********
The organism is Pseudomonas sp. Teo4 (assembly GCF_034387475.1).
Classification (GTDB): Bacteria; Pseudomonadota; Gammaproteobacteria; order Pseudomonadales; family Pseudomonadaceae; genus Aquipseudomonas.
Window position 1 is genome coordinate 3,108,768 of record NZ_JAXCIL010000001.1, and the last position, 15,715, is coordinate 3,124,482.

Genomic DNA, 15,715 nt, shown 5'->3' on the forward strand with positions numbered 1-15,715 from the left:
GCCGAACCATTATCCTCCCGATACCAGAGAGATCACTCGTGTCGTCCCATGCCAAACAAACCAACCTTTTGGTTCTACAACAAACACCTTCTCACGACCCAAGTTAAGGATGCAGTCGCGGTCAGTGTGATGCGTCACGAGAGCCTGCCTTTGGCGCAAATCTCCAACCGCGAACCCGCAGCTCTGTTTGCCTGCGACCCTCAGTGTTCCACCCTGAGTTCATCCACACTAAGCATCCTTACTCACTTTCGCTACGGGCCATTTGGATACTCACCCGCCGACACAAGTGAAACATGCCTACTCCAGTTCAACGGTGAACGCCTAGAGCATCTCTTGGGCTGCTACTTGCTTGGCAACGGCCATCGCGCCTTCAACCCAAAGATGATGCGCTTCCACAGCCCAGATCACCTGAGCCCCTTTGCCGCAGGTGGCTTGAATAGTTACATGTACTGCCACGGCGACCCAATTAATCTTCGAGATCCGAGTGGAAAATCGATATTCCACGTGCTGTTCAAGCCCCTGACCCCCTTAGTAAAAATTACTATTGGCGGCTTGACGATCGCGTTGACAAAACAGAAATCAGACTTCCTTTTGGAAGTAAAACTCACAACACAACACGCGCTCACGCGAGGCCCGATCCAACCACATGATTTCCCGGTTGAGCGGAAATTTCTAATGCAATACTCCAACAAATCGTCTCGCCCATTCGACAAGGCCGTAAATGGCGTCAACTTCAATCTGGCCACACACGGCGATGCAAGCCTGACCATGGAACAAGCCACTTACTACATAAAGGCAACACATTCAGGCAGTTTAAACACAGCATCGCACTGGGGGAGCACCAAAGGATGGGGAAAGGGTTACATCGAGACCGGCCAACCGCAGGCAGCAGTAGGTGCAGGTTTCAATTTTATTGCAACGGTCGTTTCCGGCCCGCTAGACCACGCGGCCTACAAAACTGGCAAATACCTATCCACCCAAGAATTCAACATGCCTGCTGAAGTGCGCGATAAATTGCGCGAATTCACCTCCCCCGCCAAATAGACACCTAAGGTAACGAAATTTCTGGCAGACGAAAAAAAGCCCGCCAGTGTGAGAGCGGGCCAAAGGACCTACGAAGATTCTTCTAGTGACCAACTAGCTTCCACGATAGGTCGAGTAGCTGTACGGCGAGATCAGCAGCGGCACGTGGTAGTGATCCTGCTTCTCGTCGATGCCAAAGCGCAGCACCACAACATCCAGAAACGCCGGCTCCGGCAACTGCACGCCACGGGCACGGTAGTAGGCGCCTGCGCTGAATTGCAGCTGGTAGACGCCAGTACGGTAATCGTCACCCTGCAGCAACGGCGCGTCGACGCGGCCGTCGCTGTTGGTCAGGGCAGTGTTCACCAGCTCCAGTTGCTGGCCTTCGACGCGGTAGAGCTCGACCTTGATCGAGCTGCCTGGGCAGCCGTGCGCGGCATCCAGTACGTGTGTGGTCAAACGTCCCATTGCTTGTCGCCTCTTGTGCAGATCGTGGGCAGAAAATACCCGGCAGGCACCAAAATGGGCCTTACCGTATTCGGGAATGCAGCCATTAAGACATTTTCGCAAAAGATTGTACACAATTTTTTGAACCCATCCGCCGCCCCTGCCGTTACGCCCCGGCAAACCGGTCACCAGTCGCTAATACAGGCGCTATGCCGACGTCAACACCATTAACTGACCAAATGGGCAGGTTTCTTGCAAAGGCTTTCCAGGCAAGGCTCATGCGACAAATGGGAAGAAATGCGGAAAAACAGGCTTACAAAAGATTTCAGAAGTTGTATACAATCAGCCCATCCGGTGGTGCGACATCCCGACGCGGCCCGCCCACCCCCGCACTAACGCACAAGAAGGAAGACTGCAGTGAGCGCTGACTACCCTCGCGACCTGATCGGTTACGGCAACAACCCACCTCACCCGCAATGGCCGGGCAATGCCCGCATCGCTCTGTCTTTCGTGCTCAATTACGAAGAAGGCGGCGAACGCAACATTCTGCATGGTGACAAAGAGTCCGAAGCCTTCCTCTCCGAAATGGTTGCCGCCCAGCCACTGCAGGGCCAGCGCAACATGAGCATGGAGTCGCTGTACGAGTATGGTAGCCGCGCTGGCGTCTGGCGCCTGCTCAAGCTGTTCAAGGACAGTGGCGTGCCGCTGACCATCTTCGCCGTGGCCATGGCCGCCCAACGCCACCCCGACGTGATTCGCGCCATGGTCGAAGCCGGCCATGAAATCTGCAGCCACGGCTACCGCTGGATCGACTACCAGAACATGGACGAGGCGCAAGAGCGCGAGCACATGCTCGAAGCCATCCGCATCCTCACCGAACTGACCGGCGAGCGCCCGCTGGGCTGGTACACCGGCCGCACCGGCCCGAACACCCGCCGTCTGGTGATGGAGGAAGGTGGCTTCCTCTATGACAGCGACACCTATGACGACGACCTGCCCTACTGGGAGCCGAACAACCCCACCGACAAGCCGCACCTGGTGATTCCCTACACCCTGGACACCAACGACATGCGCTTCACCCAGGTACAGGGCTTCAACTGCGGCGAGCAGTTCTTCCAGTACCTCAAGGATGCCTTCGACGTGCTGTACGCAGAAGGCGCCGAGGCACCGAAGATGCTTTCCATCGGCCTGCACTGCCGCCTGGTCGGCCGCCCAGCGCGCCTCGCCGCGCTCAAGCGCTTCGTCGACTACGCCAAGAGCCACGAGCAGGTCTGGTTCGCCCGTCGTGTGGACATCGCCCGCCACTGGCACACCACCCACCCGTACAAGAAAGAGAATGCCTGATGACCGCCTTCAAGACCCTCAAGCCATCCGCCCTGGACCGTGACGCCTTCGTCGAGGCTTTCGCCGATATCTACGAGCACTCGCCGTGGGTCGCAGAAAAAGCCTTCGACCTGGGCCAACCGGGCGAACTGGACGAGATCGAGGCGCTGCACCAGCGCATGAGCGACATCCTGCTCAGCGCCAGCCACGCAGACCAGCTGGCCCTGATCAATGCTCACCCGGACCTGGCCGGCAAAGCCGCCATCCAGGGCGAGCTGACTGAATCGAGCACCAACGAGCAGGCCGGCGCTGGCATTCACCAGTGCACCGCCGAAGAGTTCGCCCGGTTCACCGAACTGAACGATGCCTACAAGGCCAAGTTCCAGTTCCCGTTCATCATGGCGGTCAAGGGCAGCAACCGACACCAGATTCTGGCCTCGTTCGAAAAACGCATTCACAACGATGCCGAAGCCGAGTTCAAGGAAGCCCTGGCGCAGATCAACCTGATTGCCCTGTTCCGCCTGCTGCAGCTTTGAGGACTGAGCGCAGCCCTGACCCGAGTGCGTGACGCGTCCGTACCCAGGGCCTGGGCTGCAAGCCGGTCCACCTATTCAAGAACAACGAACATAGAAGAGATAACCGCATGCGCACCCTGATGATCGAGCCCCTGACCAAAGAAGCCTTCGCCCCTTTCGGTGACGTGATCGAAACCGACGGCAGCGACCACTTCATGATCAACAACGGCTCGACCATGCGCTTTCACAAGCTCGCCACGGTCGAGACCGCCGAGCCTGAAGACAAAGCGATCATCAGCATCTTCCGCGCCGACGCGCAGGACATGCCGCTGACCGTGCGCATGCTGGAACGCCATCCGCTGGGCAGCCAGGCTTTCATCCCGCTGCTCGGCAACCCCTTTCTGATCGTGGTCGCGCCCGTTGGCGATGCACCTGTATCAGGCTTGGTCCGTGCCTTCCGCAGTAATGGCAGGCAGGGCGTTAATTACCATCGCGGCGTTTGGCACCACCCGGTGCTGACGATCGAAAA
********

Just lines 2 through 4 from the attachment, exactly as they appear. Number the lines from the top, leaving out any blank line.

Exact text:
Classification (GTDB): Bacteria; Pseudomonadota; Gammaproteobacteria; order Pseudomonadales; family Pseudomonadaceae; genus Aquipseudomonas.
Window position 1 is genome coordinate 3,108,768 of record NZ_JAXCIL010000001.1, and the last position, 15,715, is coordinate 3,124,482.

Genomic DNA, 15,715 nt, shown 5'->3' on the forward strand with positions numbered 1-15,715 from the left: